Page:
Remembering James Chasse After Two Years

From, September 16 2008

About a dozen people gathered outside Portland’s central police precinct Tuesday, to mark the anniversary of the death of James Chasse. He was a Portland man with mental illness who died after a struggle with police two years ago.

James Chasse was in Northwest Portland when officers thought they saw him urinating in public.

They called him. He ran. Eyewitnesses — and one cop — say officer Christopher Humphreys tackled Chasse and fell on him.

Humphreys remembers it differently. He says he pushed Chasse and then flew over him. Either way, there was a struggle and Chasse ended up with 26 broken bones and a punctured lung.

He was taken to jail, and then to the hospital on the advice of a nurse, but died on the way.

Jason Renaud is a volunteer with the Mental Health Association of Portland.

Jason Renaud: “James Chasse died because of a series of mistakes caused by the Portland Police Bureau, by the Multnomah County Sheriff’s Department, by the Multnomah County Jail, by the Multnomah County Health Department, which manages the health division here at the jail, by American Medical Rescue, which provided the ambulance service and by Tri-Met. Those are the parties named in the suit by the family.”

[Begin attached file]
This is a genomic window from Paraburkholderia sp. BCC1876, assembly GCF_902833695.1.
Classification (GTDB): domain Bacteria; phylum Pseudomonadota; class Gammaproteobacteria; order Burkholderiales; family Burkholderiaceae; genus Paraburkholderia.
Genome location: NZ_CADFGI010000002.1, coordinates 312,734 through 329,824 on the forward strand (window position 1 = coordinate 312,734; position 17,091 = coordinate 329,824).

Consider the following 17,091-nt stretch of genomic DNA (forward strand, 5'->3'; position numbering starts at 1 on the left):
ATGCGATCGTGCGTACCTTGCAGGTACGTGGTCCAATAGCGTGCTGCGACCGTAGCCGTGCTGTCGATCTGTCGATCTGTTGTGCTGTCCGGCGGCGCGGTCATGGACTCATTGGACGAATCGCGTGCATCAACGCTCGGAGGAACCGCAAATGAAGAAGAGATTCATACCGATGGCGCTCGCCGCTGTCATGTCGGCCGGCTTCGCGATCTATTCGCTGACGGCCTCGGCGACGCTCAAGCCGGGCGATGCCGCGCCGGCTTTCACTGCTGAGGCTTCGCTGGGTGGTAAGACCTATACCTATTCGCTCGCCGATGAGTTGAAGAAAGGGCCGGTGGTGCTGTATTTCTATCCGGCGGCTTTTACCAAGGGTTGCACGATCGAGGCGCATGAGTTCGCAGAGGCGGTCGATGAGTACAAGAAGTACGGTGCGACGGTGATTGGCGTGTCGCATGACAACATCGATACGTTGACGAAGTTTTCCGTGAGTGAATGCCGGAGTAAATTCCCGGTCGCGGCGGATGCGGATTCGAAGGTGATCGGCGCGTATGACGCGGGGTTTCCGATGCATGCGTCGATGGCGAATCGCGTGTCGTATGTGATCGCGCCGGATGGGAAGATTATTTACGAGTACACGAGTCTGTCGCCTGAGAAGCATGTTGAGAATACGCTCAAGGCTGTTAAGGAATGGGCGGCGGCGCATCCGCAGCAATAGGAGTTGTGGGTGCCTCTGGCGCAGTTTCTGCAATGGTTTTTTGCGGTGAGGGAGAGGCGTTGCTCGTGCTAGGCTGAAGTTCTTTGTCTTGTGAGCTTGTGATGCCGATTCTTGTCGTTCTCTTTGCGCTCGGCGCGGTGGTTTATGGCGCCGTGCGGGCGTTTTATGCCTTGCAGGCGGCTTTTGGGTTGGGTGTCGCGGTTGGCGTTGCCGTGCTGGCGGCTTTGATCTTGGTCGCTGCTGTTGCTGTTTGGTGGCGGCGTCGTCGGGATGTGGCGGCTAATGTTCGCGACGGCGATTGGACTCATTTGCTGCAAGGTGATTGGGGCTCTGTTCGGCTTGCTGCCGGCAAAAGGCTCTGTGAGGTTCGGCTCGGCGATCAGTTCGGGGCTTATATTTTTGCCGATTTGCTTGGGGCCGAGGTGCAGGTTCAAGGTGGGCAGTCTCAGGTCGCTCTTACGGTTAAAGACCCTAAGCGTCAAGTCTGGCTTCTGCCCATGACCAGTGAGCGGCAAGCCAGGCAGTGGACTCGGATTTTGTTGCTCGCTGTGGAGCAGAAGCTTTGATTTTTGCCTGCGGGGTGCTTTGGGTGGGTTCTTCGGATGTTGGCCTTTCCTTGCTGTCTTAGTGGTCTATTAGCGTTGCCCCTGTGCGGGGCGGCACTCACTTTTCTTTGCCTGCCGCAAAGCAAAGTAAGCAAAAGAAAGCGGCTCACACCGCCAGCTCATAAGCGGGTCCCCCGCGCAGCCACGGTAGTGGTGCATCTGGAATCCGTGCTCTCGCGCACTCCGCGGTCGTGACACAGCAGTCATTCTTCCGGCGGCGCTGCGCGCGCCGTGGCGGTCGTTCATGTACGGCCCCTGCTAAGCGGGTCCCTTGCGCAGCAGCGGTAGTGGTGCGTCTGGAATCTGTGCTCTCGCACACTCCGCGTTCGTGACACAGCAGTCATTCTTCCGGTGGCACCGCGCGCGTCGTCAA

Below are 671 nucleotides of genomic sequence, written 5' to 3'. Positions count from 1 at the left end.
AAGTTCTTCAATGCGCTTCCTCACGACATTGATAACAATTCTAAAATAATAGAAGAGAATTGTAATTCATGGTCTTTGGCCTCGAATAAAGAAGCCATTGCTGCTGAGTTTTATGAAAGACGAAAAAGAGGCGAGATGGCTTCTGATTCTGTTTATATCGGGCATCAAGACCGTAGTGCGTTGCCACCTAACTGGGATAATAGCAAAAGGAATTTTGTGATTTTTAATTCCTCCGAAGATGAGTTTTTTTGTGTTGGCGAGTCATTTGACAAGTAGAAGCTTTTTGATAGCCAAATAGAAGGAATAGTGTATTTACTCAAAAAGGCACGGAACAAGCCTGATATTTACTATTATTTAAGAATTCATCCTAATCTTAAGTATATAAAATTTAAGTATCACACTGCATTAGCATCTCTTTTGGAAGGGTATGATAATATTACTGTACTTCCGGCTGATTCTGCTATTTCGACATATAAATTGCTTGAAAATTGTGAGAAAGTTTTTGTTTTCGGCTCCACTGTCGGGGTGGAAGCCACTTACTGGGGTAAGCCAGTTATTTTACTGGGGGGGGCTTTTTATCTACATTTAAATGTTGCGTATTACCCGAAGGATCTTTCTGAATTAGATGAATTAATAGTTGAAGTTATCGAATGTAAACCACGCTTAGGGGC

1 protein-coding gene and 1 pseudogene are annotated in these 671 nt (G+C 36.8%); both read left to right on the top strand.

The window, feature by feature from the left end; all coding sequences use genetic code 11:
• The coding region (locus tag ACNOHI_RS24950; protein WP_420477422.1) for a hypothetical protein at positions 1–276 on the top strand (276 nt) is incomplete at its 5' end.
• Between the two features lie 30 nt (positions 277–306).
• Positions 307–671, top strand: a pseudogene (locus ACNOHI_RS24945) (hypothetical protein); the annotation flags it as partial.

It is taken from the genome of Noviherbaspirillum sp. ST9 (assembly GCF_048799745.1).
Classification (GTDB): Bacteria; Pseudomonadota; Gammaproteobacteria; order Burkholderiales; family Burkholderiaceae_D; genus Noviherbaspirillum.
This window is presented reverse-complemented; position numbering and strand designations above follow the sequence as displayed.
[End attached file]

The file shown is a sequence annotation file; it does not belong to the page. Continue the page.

That lawsuit is scheduled to go to trial in February.

Chasse’s death precipitated calls in Portland for health workers to deal with those with mental illness, rather than cops. Indeed Portland Police now put officers through a 40 hour crisis intervention course – to teach them how to look for signs of mental illness, and how to calm a situation rather than escalate it.

The idea has been applauded. But it hasn’t widely caught on.

Tracy DuMass took the train from Eugene to attend the memorial. She wants her local cops to get the same training.

Tracy DuMass: “I would say they’re moving in Eugene, but I’d say slowly. Too slowly for me. Recently, my friends neighbor was tasered and it was without cause we believe and these instances need to stop.”

She says the neighbor was mentally ill and needed help, not 50,000 volts.

Meanwhile, local filmmaker Brian Lindstrom, is making a movie about James Chasse. He hopes the film will reveal the person behind the headlines.